The axe head was caught in the unclean waters of the Jordan, caught in the depths of the muddy bottom as its weight and density caused it to sink deeper and deeper... seemingly lost forever. And just like that, we were lost in the depravity of this present world, our sin causing us to sink deeper and deeper into the miry mud from which we could not pull ourselves out. We needed someone to search for us, find us, and pull us out!
Just as Elisha asked where the axe head fell, our Jesus came looking for us, searched for us, and sought to save that which was lost. As Elisha threw the tree into the Jordan, so did the cross of Christ save us, that tree on Calvary.
Everyone knows iron does not float, but when Elisha threw the tree into the water, the iron took on a new nature. It's old nature caused it to sink, but it's new nature caused it to rise and to float above the depths below it. Oh, my brothers and sisters, we have a new nature through Jesus Christ because of the work of the cross and His great love for us. Just like that iron axe head became buoyant and was set free from it's old nature, so do we become spiritually buoyant as we are lifted by Jesus Christ to our new identity.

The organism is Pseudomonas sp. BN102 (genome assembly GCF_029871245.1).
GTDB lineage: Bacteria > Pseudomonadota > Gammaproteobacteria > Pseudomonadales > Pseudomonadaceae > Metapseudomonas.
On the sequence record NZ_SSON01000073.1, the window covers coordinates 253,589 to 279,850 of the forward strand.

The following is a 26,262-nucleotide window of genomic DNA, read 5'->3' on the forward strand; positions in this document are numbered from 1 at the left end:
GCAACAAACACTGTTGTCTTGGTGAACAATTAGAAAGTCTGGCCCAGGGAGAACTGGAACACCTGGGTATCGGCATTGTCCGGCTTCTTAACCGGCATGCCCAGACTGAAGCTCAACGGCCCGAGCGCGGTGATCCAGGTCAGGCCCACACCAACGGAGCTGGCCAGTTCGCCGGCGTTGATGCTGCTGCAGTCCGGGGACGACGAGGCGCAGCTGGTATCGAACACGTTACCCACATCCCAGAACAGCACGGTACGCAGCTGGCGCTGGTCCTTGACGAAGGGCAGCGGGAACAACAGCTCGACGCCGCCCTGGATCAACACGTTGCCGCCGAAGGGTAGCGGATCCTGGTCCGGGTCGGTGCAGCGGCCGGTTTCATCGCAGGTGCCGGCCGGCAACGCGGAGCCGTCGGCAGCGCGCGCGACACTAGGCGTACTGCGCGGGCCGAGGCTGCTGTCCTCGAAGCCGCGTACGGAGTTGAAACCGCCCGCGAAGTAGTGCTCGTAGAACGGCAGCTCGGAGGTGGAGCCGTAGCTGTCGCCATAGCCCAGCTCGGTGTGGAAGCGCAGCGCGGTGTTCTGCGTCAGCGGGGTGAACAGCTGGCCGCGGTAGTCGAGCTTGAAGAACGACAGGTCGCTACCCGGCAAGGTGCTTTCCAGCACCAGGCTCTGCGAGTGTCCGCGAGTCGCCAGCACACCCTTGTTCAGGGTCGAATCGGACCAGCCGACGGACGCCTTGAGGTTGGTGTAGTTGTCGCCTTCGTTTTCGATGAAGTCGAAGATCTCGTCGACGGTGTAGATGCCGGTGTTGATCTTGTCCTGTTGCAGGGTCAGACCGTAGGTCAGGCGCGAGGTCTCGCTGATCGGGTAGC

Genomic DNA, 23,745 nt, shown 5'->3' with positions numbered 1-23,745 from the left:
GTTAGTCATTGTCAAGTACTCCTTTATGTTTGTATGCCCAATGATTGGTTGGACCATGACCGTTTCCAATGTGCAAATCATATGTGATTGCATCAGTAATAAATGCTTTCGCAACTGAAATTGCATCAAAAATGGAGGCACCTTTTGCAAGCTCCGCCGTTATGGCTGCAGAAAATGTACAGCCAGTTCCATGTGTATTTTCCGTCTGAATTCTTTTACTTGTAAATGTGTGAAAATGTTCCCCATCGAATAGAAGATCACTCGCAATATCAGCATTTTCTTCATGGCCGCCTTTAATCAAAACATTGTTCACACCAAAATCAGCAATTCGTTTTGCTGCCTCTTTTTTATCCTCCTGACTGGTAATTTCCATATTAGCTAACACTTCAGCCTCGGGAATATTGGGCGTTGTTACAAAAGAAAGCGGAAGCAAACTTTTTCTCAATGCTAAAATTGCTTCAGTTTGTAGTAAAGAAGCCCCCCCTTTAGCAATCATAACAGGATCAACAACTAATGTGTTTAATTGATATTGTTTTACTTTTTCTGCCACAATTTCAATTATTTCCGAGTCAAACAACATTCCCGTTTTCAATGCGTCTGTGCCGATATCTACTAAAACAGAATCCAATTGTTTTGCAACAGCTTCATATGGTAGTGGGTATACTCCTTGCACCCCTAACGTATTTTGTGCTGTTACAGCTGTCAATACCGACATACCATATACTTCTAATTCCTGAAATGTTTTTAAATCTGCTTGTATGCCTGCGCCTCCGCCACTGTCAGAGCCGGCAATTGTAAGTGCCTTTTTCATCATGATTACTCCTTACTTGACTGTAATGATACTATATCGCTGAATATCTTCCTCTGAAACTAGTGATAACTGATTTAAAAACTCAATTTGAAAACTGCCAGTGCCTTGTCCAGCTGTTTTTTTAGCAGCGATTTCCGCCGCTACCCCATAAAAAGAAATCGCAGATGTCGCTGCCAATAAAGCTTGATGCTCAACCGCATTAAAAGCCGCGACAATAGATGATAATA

So, as the newness of Spring fills the days of April, let the newness of the life we have in Jesus fill all our days! He restores, renews, recovers, and revives!
Aug 23, 2014
A Model for Prayer
Read | Colossians 1:10-14
Let’s continue using Paul’s prayer for the Colossians as a model. Yesterday, we studied his first two requests—understanding God’s will and living a worthy life. Now let’s consider the other four:
• To bear fruit in every good work (v. 10). The Lord desires for our actions to bring Him glory. We all seem to be very busy, but are the activities that fill our time eternally valuable?